Released by: Nuclear Blast Records
Released Date: July 5th, 2019
Genre: Symphonic Power Metal / Neoclassical Metal

Musicians:

  • Fabio Lione / Lead vocals
  • Luca Turilli / Lead and rhythm guitar, keyboards
  • Dominique Leurquin / Rhythm guitar, lead guitar
  • Patrice Guers / Bass guitar
  • Alex Holzwarth / Drums

“Zero Gravity [Rebirth And Evolution]” Track-listing:

  1. Phoenix Rising
  2. D.N.A. (Demon and Angel)
  3. Zero Gravity
  4. Fast Radio Burst
  5. Decoding the Multiverse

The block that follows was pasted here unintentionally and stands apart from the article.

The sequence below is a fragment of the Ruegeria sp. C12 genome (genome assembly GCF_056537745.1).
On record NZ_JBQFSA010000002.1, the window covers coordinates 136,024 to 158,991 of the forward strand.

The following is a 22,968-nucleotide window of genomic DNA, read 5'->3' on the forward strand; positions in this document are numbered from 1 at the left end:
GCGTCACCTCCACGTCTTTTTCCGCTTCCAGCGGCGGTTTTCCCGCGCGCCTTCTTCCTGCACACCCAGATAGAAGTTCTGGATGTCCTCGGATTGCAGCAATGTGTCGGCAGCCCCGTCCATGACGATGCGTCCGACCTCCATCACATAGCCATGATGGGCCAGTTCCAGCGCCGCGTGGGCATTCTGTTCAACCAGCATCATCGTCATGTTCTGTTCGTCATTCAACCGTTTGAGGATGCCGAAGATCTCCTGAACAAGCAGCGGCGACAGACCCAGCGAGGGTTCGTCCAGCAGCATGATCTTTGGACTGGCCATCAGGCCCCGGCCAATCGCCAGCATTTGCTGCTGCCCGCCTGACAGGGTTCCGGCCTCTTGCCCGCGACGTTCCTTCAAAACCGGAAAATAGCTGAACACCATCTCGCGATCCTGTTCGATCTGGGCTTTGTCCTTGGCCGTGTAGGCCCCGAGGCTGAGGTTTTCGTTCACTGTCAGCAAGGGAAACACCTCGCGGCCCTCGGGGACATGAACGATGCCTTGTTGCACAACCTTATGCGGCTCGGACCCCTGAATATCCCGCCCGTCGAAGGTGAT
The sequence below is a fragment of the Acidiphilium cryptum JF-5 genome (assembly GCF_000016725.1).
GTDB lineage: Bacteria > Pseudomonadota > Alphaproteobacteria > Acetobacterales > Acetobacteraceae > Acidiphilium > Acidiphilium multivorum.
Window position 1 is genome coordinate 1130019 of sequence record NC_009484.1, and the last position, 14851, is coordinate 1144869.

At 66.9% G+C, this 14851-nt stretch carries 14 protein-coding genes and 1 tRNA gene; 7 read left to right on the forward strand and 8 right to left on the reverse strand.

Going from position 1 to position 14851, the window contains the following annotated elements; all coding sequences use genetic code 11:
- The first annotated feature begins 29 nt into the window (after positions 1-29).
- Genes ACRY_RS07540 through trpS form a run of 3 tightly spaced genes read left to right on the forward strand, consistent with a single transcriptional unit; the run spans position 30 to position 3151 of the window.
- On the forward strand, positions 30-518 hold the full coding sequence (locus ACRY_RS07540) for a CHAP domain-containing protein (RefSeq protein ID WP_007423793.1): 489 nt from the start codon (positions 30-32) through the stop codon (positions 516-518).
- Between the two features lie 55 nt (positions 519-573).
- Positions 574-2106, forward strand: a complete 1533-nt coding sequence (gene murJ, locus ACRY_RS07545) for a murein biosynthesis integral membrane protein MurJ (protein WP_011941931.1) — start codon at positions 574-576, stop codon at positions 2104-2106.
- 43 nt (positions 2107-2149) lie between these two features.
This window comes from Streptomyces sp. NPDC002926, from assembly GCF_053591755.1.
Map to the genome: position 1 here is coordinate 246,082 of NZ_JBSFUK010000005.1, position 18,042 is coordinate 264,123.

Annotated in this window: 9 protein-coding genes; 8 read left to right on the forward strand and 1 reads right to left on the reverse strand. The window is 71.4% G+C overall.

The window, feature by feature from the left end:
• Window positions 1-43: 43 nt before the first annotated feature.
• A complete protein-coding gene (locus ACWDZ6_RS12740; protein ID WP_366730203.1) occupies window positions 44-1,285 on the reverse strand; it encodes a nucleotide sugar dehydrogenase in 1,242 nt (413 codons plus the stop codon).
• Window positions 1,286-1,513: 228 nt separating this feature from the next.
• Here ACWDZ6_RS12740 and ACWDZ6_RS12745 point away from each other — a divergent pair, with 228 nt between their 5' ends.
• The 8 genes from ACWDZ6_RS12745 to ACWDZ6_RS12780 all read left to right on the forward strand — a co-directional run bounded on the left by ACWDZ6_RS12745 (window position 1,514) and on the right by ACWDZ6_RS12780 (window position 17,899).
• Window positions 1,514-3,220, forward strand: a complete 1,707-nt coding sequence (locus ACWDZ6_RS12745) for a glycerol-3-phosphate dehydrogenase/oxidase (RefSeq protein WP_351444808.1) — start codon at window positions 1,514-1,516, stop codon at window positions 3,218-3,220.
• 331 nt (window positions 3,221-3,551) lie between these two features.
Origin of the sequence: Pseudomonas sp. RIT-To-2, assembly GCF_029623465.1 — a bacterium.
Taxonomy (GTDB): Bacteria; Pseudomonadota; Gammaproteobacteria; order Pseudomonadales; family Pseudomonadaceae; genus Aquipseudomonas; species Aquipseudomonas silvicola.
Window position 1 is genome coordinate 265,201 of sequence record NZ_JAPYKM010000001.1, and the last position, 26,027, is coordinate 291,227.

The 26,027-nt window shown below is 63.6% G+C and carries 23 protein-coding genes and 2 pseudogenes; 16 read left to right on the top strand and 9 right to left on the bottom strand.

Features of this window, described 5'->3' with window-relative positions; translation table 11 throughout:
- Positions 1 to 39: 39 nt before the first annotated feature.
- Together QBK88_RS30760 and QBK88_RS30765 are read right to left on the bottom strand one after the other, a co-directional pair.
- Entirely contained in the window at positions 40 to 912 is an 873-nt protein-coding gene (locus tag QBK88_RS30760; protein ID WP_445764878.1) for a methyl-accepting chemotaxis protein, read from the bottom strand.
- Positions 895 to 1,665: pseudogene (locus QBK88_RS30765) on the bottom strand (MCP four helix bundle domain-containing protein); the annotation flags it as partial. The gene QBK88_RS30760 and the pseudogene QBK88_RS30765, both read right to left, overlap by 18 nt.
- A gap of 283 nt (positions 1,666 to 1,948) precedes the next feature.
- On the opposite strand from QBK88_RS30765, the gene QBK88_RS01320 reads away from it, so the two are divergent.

6. Origins
  7. Multidimensional
  8. Amata Immortale
  9. I Am (Featuring Mark Basile)
  10. Arcanum (Da Vinci’s Enigma)
8.1 Great

A good 8 years to the day since Luca Turilli exited the ranks of Rhapsody Of Fire, his ongoing project-hopping craze has found himself surrounded with a familiar group of musicians and a somewhat less familiar take on cosmic power metal exploits

  • Songwriting 8
  • Musicianship 8.5
  • Originality 7.5
  • Production 8.5